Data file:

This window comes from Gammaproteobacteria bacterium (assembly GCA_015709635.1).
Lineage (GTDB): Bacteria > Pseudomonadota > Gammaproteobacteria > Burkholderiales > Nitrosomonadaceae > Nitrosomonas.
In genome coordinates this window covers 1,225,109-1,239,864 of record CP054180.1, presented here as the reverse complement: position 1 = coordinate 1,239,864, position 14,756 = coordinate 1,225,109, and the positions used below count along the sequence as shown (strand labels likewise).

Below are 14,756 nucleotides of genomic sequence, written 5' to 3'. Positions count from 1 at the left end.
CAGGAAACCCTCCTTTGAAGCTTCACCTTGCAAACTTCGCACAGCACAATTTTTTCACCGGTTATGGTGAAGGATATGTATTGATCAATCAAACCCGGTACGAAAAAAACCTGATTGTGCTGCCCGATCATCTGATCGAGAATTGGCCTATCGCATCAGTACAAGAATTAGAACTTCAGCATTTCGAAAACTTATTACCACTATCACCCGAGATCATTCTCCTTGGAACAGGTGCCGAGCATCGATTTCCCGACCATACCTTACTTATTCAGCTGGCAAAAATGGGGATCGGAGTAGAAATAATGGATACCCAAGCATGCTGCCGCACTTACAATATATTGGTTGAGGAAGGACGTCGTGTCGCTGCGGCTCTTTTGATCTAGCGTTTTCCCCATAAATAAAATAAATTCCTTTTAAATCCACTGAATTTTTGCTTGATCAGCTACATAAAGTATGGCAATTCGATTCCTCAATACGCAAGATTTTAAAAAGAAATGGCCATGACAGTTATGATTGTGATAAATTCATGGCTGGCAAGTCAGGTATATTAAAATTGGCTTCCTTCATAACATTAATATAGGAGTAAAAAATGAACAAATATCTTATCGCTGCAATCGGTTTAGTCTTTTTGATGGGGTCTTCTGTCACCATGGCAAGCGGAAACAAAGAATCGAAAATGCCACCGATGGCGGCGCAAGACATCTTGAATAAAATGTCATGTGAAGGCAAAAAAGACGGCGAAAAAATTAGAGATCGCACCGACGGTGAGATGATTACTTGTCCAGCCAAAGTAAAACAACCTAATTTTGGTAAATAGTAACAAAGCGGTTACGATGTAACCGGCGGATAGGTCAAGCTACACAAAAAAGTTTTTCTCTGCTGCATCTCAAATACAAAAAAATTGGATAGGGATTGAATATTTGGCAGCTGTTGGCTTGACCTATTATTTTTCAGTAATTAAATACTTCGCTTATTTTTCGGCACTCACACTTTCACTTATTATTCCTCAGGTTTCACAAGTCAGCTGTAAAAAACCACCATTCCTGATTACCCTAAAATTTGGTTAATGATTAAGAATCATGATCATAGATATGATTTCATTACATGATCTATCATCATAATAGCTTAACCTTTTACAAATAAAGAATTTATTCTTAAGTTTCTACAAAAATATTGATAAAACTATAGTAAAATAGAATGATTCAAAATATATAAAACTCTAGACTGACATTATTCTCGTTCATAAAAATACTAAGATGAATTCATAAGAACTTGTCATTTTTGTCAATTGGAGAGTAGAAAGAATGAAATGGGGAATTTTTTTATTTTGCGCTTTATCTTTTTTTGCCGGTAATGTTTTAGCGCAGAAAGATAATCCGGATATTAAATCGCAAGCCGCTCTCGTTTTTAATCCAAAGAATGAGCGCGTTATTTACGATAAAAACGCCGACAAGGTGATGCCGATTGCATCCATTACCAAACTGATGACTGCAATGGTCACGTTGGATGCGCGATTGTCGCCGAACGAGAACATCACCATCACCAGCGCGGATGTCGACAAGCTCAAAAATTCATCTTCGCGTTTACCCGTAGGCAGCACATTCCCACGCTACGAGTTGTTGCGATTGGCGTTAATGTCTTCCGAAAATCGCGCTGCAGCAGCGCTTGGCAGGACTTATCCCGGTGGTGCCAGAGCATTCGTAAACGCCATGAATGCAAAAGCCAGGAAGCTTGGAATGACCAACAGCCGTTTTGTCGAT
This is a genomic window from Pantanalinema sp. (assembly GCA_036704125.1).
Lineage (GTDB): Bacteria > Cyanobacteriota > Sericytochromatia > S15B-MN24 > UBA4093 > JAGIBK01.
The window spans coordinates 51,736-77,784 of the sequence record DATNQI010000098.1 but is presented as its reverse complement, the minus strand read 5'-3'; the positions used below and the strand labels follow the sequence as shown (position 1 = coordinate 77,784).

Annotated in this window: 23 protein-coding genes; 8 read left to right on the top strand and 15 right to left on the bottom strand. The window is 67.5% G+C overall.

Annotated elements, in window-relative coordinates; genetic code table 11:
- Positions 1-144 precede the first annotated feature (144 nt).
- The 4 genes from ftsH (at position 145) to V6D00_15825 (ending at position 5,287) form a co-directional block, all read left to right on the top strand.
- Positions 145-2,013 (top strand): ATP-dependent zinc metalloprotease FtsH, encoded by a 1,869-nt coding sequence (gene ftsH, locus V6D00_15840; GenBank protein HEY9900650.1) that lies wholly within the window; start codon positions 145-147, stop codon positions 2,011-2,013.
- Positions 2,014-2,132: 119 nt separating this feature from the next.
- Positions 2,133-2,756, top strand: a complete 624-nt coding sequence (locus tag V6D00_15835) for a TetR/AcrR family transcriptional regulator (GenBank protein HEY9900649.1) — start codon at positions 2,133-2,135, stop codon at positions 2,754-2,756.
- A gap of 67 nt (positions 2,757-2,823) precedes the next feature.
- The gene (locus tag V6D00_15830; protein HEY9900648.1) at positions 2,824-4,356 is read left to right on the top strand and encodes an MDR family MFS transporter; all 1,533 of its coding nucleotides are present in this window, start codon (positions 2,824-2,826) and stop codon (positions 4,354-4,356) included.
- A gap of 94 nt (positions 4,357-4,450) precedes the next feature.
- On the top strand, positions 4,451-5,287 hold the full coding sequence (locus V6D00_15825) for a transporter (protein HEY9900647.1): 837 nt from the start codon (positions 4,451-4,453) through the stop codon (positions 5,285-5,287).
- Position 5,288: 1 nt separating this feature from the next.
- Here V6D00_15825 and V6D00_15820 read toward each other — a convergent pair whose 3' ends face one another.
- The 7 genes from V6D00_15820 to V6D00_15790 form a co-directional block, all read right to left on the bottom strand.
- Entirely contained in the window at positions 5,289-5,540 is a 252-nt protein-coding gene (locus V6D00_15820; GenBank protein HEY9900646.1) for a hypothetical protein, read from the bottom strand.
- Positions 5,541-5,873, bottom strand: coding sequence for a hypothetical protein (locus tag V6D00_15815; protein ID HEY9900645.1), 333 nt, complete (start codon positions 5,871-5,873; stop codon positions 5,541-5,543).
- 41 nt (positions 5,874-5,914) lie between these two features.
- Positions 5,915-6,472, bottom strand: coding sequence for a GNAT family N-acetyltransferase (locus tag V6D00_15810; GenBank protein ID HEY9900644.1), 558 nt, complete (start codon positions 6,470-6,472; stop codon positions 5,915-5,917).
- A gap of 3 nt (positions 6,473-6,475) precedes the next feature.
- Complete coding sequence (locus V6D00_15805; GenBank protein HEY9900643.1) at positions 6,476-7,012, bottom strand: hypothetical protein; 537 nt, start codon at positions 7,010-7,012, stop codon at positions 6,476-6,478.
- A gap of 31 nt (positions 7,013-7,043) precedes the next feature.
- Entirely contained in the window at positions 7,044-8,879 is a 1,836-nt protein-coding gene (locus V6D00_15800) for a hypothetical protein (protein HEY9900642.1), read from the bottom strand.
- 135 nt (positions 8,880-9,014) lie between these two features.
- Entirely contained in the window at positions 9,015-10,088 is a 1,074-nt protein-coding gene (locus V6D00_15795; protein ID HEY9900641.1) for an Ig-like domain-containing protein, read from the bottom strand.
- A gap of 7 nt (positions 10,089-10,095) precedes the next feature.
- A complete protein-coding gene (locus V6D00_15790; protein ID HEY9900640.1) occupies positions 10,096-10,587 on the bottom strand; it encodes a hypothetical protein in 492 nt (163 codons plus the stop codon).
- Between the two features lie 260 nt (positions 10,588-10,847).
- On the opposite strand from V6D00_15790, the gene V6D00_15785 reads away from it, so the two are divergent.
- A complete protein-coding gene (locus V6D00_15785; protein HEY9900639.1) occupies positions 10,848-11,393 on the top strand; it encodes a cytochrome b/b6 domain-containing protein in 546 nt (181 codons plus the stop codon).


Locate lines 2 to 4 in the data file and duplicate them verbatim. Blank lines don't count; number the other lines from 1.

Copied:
Lineage (GTDB): Bacteria > Pseudomonadota > Gammaproteobacteria > Burkholderiales > Nitrosomonadaceae > Nitrosomonas.
In genome coordinates this window covers 1,225,109-1,239,864 of record CP054180.1, presented here as the reverse complement: position 1 = coordinate 1,239,864, position 14,756 = coordinate 1,225,109, and the positions used below count along the sequence as shown (strand labels likewise).

Below are 14,756 nucleotides of genomic sequence, written 5' to 3'. Positions count from 1 at the left end.